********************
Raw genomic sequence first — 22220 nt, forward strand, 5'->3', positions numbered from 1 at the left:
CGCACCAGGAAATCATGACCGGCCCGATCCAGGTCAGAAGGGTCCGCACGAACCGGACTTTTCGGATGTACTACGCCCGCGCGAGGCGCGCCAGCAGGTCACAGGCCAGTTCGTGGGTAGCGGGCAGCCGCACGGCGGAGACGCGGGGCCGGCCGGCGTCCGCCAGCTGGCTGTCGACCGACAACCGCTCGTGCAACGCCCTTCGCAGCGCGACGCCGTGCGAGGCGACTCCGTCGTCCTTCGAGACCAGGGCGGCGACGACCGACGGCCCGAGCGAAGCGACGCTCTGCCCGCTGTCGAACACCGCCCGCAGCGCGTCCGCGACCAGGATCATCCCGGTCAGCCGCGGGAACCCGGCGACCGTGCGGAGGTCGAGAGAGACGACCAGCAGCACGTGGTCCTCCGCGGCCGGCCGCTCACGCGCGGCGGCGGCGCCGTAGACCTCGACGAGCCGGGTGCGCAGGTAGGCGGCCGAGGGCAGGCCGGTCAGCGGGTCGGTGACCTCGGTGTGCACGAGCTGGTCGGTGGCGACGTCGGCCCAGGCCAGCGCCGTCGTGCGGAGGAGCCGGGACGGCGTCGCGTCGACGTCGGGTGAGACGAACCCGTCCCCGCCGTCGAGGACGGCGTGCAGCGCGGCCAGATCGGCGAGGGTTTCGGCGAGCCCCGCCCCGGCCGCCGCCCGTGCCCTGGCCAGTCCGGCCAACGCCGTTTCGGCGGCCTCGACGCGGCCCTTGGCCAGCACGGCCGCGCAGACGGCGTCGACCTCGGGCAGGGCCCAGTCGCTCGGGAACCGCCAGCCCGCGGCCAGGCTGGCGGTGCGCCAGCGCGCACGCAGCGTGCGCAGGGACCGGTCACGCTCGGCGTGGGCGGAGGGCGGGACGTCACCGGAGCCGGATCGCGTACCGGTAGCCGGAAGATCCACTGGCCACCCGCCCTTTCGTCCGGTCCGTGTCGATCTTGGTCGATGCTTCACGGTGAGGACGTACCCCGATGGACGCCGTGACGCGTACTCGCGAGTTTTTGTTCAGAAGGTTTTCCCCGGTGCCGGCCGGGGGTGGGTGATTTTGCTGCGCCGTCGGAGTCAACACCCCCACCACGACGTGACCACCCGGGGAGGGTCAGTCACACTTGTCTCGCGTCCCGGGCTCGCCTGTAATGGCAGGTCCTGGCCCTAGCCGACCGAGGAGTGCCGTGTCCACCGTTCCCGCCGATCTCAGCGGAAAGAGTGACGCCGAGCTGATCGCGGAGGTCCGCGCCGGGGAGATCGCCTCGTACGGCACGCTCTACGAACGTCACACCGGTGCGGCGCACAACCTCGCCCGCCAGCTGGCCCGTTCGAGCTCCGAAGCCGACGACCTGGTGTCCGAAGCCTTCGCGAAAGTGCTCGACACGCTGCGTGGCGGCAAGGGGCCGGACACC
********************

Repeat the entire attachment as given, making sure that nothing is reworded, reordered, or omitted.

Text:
Raw genomic sequence first — 22220 nt, forward strand, 5'->3', positions numbered from 1 at the left:
CGCACCAGGAAATCATGACCGGCCCGATCCAGGTCAGAAGGGTCCGCACGAACCGGACTTTTCGGATGTACTACGCCCGCGCGAGGCGCGCCAGCAGGTCACAGGCCAGTTCGTGGGTAGCGGGCAGCCGCACGGCGGAGACGCGGGGCCGGCCGGCGTCCGCCAGCTGGCTGTCGACCGACAACCGCTCGTGCAACGCCCTTCGCAGCGCGACGCCGTGCGAGGCGACTCCGTCGTCCTTCGAGACCAGGGCGGCGACGACCGACGGCCCGAGCGAAGCGACGCTCTGCCCGCTGTCGAACACCGCCCGCAGCGCGTCCGCGACCAGGATCATCCCGGTCAGCCGCGGGAACCCGGCGACCGTGCGGAGGTCGAGAGAGACGACCAGCAGCACGTGGTCCTCCGCGGCCGGCCGCTCACGCGCGGCGGCGGCGCCGTAGACCTCGACGAGCCGGGTGCGCAGGTAGGCGGCCGAGGGCAGGCCGGTCAGCGGGTCGGTGACCTCGGTGTGCACGAGCTGGTCGGTGGCGACGTCGGCCCAGGCCAGCGCCGTCGTGCGGAGGAGCCGGGACGGCGTCGCGTCGACGTCGGGTGAGACGAACCCGTCCCCGCCGTCGAGGACGGCGTGCAGCGCGGCCAGATCGGCGAGGGTTTCGGCGAGCCCCGCCCCGGCCGCCGCCCGTGCCCTGGCCAGTCCGGCCAACGCCGTTTCGGCGGCCTCGACGCGGCCCTTGGCCAGCACGGCCGCGCAGACGGCGTCGACCTCGGGCAGGGCCCAGTCGCTCGGGAACCGCCAGCCCGCGGCCAGGCTGGCGGTGCGCCAGCGCGCACGCAGCGTGCGCAGGGACCGGTCACGCTCGGCGTGGGCGGAGGGCGGGACGTCACCGGAGCCGGATCGCGTACCGGTAGCCGGAAGATCCACTGGCCACCCGCCCTTTCGTCCGGTCCGTGTCGATCTTGGTCGATGCTTCACGGTGAGGACGTACCCCGATGGACGCCGTGACGCGTACTCGCGAGTTTTTGTTCAGAAGGTTTTCCCCGGTGCCGGCCGGGGGTGGGTGATTTTGCTGCGCCGTCGGAGTCAACACCCCCACCACGACGTGACCACCCGGGGAGGGTCAGTCACACTTGTCTCGCGTCCCGGGCTCGCCTGTAATGGCAGGTCCTGGCCCTAGCCGACCGAGGAGTGCCGTGTCCACCGTTCCCGCCGATCTCAGCGGAAAGAGTGACGCCGAGCTGATCGCGGAGGTCCGCGCCGGGGAGATCGCCTCGTACGGCACGCTCTACGAACGTCACACCGGTGCGGCGCACAACCTCGCCCGCCAGCTGGCCCGTTCGAGCTCCGAAGCCGACGACCTGGTGTCCGAAGCCTTCGCGAAAGTGCTCGACACGCTGCGTGGCGGCAAGGGGCCGGACACC